Vatican City (AsiaNews) - Look "passionately" for Christ and seek to conform ourselves to Him, this "applies to every Christian, yesterday, today and forever". John Paul II also indicated this as the "program of the Church for the Third Millennium". This is what St. Bonaventure did, "one of the most important theologians in the history of the Church," in who "as sometimes happens even among sincerely religious people " there were "grounds for human weakness, such as envy and jealousy."
In those years, meanwhile, there was controversy around the mendicant orders: Franciscans and Dominicans. "Their right to teach in universities was challenged, and even the authenticity of their consecrated life doubted. Certainly, the changes introduced by the mendicant orders in the way of understanding the religious life were so innovative that not everyone could understand. Then added to this, as sometimes happens even among sincerely religious people, were motives of human weakness, such as envy and jealousy. " In 1273 the life of St. Bonaventure experienced another change. Gregory X made him cardinal and asked him to prepare "a very important ecclesial event: the Second Ecumenical Council of Lyons, which had as its purpose the reestablishment of communion between the Latin Church and Greek Church. He devoted himself to this task with diligence, but failed to see the conclusion of that ecumenical assembly, for he died during it”.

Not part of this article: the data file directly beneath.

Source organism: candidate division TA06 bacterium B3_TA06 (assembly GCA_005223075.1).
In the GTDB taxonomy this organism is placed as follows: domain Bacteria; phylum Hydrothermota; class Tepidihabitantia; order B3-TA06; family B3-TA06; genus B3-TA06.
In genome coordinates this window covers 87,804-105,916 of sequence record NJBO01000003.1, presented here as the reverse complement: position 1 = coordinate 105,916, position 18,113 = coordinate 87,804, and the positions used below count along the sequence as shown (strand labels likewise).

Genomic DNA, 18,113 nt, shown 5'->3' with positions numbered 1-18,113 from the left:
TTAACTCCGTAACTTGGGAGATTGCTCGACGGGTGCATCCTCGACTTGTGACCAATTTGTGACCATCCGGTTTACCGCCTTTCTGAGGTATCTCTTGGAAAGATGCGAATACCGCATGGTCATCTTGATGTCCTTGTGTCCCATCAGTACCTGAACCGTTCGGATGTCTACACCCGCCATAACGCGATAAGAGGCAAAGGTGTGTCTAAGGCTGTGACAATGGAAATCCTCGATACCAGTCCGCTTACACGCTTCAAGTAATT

Benedict XVI dedicated his speech to 8 thousand people attended the general audience to St. Bonaventure, "man of action and contemplation, of deep piety and prudence in government". The Pope revealed that the figure of this Doctor of the Church "evokes nostalgia, because I think back to the research I carried out as a young scholar on this very author, who is particularly dear to me. His knowledge greatly influenced my formation".
Probably born in 1217 and died in 1274, St. Bonaventure lived in an age in which Christianity “deeply penetrated European culture and society” “it inspired imperishable works of literature, visual arts, philosophy and theology. Among the great Christian figures who contributed to the composition of this harmony between faith and culture" there was Bonaventure.